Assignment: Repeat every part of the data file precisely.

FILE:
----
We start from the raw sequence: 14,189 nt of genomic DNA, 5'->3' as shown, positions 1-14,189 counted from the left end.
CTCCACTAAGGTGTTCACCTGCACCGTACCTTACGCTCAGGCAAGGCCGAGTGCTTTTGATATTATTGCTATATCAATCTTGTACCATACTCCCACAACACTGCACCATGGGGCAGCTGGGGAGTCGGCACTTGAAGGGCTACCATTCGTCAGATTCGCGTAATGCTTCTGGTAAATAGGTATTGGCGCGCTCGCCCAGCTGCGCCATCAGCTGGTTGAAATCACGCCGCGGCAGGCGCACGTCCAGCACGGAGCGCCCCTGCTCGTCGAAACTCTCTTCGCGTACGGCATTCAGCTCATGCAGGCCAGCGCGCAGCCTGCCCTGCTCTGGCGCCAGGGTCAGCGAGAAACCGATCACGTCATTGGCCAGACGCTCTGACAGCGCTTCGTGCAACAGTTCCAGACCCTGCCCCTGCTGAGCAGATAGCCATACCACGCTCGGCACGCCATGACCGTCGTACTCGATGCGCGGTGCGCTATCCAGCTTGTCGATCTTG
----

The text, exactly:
We start from the raw sequence: 14,189 nt of genomic DNA, 5'->3' as shown, positions 1-14,189 counted from the left end.
CTCCACTAAGGTGTTCACCTGCACCGTACCTTACGCTCAGGCAAGGCCGAGTGCTTTTGATATTATTGCTATATCAATCTTGTACCATACTCCCACAACACTGCACCATGGGGCAGCTGGGGAGTCGGCACTTGAAGGGCTACCATTCGTCAGATTCGCGTAATGCTTCTGGTAAATAGGTATTGGCGCGCTCGCCCAGCTGCGCCATCAGCTGGTTGAAATCACGCCGCGGCAGGCGCACGTCCAGCACGGAGCGCCCCTGCTCGTCGAAACTCTCTTCGCGTACGGCATTCAGCTCATGCAGGCCAGCGCGCAGCCTGCCCTGCTCTGGCGCCAGGGTCAGCGAGAAACCGATCACGTCATTGGCCAGACGCTCTGACAGCGCTTCGTGCAACAGTTCCAGACCCTGCCCCTGCTGAGCAGATAGCCATACCACGCTCGGCACGCCATGACCGTCGTACTCGATGCGCGGTGCGCTATCCAGCTTGTCGATCTTG